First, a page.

“Not a lot,” Paine said when asked what he remembers of his debut. “I remember we won the Test match, Marcus North I remember getting six-fa I think which is interesting for a part-time spinner.
“I remember then a lot of nerves. It was an interesting day, a really cluttered and nervy day so I don’t actually don’t have a huge amount of memory of the day.
“I can remember Ricky (Ponting) giving me my cap and Steve (Smith) but again I can’t remember a word he said, I’m not even sure if I was listening.
“It’s always special, having made my Test debut here, I think that ground is always going to be special to you but to have it here I think it’s a special ground for all cricketers.
“Our team’s rapt to be here, we love playing cricket at Lord’s.”
While Paine thought his injuries and form woes had brought an end to his international career, Smith’s time at the top was interrupted for different reasons and he admitted in Birmingham he lost his love for cricket at one stage during his 12 months in exile.
But after twin tons in the series opener the romance is well and truly back and Smith will be looking forward to wearing the whites at Lord’s for the first time since he blazed his maiden Test double ton there — 215 in the first innings of a match during the 2015 Ashes.
Are there more centuries in store for Smith at Lord’s?Source:Getty Images
Smith will line up in his customary No. 4 position and Paine will take his place behind the stumps on Wednesday night but the make-up of the bowling attack is less certain. James Pattinson was left out of the 12-man squad for the Lord’s Test with either Mitchell Starc or Josh Hazlewood to join the pace brigade of Pat Cummins and Peter Siddle.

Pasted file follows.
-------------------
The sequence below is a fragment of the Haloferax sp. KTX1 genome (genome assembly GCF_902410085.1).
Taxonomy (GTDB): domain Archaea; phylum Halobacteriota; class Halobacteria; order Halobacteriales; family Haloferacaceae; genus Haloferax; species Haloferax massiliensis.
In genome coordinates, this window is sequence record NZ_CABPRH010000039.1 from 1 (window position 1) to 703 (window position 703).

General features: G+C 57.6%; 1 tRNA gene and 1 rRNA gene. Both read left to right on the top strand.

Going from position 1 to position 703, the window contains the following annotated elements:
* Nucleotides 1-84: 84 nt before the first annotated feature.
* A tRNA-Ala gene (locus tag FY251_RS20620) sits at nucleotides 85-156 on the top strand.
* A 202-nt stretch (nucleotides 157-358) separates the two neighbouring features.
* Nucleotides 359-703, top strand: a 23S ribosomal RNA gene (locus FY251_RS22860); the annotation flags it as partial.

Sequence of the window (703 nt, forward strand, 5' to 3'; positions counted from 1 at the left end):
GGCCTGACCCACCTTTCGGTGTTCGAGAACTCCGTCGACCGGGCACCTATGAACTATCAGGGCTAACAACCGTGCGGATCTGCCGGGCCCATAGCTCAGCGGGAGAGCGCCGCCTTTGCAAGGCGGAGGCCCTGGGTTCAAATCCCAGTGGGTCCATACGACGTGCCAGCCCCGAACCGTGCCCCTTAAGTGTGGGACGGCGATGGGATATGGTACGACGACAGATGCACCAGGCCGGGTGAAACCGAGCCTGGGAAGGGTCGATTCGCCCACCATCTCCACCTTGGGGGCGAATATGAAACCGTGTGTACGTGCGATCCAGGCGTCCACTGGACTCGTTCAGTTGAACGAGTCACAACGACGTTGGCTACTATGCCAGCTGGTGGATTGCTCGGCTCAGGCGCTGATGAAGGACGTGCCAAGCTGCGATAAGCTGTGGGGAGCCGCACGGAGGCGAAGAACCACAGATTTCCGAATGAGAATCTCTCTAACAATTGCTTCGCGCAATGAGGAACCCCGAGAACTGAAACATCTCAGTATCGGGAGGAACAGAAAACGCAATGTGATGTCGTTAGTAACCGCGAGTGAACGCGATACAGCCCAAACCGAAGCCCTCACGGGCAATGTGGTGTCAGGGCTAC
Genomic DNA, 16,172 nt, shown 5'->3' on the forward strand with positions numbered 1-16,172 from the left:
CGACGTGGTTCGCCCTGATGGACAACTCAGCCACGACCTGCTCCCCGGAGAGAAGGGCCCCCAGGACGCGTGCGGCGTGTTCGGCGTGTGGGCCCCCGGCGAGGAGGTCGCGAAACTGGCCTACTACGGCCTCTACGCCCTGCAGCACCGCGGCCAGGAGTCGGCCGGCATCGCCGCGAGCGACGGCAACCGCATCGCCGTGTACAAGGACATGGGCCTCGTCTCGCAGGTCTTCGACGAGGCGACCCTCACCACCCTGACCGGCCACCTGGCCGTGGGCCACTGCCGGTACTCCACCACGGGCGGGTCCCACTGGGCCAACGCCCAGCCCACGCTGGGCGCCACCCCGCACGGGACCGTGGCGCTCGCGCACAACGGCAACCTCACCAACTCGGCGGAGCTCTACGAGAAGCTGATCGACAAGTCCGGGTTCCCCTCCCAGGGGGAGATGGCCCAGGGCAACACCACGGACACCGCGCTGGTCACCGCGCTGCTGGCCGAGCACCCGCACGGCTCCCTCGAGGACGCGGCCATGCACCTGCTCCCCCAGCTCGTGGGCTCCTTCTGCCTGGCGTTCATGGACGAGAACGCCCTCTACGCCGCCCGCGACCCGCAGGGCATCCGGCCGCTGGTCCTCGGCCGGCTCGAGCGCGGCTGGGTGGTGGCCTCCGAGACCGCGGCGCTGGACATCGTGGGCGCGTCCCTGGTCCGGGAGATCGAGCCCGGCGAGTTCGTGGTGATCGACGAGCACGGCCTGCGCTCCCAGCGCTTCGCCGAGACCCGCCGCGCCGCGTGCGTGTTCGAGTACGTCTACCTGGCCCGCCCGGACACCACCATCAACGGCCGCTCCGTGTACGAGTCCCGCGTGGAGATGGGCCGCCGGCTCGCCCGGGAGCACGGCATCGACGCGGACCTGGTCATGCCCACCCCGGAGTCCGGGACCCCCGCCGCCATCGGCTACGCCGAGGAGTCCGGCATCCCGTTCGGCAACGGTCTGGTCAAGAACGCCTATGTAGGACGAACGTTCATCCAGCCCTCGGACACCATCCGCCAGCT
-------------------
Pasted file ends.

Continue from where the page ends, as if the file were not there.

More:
Pattinson was rested to ensure his injury-prone body can withstand the rigours of a five-Test series and Paine said whichever way the Aussies go with his replacement, the team will be well served.
Left-arm quick Starc was the top wicket-taker at the recent World Cup with 27 scalps, while right-arm Hazlewood was left out of the tournament to get him fit and ready for the Ashes.
Hazlewood returned figures of 3/34 in last week’s tour match at Worcester but the final decision as to who plays in the second Test will not be revealed until the toss.
“They (Hazlewood and Starc) are both world-class bowlers and when you leave guys like that out, particularly two of them at a time, you can see what sort of people they are and we’ve been really impressed with both of them,” Paine said.
“We’ve had Josh Hazlewood on the A tour, the whole time priming himself to play in the Test and then when he missed out, obviously they were both disappointed but they are really both excellent team men.
“It’s always nice from a captaincy and a leadership point of view when you’ve got two senior players who are world-class left out and they cop it on the chin, run drinks, and train their backsides off in the lunch hours and tea breaks. It sets a really good example for the rest of our team.
“Whichever one of those two we unleash tomorrow, they are certainly ready to go.”